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Americans' confidence in newspapers at new low

Staff writer |
The 20% of Americans who are confident in newspapers as a U.S. institution hit an all-time low this year.

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This is marking the 10th consecutive year that more Americans express little or no, rather than high, confidence in the institution.

The percentage of Americans expressing "a great deal" or "quite a lot" of confidence in newspapers has been dwindling since 2000, and the percentage expressing "very little" or "none" finally eclipsed it in 2007.

The percentage with low confidence has only expanded since, tying a previous high of 36%.

One in five U.S. adults now say they have a great deal or quite a lot of confidence in newspapers - the all-time low for newspapers in Gallup's trend dating to 1973.

An additional 42% of U.S. adults say they have "some" confidence, meaning that the institution still sparks at least a measure of confidence in a majority of Americans.

Young adults aged 18 to 34 have consistently been the most positive of all age groups about newspapers as an institution. However, the broader decline in confidence has finally reached the point that young adults are more likely to say they have very little or no confidence in newspapers than to say they have high confidence.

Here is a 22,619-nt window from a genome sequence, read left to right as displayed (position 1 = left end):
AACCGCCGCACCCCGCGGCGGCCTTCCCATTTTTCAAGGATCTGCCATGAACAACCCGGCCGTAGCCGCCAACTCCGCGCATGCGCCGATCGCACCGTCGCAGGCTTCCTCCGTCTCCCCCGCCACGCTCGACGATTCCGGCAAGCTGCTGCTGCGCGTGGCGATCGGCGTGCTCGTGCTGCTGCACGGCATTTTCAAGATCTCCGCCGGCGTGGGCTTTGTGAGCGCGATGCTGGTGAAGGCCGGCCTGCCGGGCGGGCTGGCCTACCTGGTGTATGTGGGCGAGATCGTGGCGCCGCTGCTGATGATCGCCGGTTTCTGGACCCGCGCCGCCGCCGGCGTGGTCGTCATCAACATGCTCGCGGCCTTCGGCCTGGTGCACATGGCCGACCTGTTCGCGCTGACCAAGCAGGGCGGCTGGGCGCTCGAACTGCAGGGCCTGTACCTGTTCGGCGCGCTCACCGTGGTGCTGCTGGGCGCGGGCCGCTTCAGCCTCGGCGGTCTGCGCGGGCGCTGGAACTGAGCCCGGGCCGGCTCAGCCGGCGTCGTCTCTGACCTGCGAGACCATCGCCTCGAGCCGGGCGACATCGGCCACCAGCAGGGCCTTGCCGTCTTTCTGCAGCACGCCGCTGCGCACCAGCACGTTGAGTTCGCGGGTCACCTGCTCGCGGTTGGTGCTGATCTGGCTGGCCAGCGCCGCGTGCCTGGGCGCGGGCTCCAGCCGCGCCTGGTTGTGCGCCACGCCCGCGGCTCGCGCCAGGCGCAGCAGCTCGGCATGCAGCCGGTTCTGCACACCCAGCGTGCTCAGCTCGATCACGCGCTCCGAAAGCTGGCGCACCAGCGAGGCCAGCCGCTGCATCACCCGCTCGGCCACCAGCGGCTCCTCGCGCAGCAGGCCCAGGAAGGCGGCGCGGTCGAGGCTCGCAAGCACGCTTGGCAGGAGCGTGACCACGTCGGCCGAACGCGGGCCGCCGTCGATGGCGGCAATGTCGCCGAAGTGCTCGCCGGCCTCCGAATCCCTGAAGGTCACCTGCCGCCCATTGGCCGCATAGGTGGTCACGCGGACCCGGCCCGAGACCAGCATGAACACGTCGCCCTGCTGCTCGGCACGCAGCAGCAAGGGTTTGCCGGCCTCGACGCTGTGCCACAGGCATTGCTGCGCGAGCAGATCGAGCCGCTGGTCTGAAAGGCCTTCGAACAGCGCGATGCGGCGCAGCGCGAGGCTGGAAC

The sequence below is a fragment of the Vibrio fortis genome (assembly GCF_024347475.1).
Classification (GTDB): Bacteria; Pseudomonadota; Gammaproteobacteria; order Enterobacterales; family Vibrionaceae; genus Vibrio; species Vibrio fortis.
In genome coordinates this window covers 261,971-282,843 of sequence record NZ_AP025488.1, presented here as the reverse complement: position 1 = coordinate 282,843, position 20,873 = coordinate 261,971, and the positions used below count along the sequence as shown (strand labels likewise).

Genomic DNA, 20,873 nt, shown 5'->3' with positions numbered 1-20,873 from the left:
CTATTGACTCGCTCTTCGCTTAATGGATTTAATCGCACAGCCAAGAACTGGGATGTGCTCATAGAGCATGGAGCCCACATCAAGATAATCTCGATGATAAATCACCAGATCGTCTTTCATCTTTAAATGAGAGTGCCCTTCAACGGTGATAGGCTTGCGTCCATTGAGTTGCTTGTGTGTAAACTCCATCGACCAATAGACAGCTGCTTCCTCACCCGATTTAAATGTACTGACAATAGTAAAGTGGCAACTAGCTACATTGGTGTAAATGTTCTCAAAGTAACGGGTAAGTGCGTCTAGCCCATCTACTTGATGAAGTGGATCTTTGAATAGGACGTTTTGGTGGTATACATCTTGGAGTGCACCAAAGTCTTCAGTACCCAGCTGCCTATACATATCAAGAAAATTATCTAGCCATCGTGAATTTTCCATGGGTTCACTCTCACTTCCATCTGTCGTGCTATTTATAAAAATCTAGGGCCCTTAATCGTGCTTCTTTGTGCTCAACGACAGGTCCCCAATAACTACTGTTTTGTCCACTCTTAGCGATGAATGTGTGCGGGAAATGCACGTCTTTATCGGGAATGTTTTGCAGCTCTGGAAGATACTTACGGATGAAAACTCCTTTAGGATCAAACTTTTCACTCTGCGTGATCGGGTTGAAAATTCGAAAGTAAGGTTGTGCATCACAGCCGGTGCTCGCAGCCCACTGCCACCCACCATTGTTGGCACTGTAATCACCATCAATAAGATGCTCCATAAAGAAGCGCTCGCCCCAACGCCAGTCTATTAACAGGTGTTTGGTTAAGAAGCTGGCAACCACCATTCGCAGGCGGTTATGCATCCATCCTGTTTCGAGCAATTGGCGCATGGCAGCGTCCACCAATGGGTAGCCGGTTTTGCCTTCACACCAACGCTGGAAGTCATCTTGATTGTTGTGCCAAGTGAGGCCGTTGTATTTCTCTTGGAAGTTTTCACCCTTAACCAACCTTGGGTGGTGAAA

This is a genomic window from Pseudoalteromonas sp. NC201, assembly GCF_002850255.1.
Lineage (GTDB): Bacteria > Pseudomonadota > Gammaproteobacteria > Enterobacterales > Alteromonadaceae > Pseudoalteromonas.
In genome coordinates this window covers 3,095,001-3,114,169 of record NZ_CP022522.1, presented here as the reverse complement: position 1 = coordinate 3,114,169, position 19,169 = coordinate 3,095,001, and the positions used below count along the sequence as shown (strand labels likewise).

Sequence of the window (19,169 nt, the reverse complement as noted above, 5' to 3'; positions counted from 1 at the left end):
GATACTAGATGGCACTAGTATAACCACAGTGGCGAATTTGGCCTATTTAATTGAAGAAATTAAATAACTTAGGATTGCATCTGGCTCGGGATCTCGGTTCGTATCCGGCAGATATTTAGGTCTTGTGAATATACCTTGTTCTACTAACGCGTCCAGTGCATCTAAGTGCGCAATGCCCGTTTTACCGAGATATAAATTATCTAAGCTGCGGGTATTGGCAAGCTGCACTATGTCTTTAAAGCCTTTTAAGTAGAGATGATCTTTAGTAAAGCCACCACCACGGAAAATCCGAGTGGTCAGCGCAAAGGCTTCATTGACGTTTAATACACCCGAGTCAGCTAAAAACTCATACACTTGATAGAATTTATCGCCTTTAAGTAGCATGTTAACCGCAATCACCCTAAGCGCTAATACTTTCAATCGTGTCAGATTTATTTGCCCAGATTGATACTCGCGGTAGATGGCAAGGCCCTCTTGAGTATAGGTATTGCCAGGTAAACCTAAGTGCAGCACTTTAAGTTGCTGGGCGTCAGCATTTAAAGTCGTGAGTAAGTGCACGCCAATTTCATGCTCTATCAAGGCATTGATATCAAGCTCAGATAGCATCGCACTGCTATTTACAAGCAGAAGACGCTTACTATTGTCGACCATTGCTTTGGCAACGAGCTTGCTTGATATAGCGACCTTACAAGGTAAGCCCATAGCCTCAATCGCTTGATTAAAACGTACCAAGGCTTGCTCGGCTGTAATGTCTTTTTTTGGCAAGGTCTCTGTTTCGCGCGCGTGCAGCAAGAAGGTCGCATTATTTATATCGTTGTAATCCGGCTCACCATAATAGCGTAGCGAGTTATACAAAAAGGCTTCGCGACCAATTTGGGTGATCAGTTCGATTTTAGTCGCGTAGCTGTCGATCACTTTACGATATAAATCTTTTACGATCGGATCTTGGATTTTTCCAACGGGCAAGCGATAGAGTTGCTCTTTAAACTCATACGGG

This year marks the second straight year that newspapers are running a significant confidence deficit among young adults.

The decline in public confidence in newspapers since 2000 is part of a larger pattern of decline in Americans' confidence in U.S. institutions. However, since 2000, confidence in newspapers has fallen more steeply than the average of 14 institutions Gallup has tracked annually since 1993.

While average confidence across all 14 institutions fell from 40% in 2000 to 32% the last two years, confidence in newspapers fell from 37% to 20% over the same period.

Confidence in newspapers was at a peak in 2000, after climbing between 1993 and that year. However, even compared with 1993, confidence in newspapers has fallen more than the 14-institution average.

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